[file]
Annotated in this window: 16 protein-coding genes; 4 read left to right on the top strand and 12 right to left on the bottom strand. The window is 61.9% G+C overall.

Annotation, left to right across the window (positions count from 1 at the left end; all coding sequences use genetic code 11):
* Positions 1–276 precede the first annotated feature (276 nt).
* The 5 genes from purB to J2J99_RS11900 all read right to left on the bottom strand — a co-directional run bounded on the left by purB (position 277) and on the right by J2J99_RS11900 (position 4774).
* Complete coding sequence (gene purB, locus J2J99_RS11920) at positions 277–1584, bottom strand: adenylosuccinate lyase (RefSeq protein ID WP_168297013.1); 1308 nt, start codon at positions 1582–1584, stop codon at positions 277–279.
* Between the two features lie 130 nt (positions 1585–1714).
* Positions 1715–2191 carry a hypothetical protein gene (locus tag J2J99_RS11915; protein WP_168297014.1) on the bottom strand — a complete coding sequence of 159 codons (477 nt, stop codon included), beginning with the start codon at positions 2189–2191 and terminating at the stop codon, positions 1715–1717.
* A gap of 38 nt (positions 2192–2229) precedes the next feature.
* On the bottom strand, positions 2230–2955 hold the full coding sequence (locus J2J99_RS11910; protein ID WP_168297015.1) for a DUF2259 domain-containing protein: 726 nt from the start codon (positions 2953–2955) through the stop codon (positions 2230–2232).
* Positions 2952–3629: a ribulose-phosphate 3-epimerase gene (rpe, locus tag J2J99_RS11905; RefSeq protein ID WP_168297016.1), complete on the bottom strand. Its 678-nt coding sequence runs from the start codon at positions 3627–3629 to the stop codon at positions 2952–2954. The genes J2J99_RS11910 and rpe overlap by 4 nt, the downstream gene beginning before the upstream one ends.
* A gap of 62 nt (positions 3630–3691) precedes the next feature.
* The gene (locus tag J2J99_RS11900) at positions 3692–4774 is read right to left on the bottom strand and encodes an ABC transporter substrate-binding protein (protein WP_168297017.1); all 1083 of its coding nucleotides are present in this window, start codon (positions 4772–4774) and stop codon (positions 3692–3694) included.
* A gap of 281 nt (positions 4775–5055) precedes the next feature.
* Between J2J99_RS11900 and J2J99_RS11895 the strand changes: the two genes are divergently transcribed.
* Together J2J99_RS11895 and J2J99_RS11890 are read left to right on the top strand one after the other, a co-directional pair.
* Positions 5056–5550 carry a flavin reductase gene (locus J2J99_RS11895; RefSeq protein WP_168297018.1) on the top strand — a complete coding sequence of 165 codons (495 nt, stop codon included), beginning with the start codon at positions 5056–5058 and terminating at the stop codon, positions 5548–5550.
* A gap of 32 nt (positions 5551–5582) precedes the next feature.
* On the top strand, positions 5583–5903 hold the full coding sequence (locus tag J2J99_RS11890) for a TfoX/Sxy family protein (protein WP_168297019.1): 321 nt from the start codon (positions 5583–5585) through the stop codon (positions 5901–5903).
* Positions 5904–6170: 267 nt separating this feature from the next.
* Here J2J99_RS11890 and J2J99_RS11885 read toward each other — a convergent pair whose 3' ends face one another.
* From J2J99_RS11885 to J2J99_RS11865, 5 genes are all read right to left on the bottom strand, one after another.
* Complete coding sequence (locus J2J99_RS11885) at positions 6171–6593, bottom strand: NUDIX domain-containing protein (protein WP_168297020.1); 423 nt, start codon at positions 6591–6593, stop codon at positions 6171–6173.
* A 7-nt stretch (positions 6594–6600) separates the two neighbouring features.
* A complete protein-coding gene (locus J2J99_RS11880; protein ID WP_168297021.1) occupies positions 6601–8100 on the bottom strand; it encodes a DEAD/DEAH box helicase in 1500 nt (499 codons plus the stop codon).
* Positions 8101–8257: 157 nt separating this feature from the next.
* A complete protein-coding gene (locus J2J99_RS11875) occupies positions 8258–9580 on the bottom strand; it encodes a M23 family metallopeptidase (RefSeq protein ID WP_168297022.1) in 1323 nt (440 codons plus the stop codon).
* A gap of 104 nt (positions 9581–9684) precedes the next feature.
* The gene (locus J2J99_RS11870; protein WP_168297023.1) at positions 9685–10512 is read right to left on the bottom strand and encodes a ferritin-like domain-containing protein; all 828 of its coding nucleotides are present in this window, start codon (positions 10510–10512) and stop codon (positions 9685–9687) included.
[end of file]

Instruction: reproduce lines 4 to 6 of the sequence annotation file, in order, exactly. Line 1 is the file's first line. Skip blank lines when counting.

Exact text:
* The 5 genes from purB to J2J99_RS11900 all read right to left on the bottom strand — a co-directional run bounded on the left by purB (position 277) and on the right by J2J99_RS11900 (position 4774).
* Complete coding sequence (gene purB, locus J2J99_RS11920) at positions 277–1584, bottom strand: adenylosuccinate lyase (RefSeq protein ID WP_168297013.1); 1308 nt, start codon at positions 1582–1584, stop codon at positions 277–279.
* Between the two features lie 130 nt (positions 1585–1714).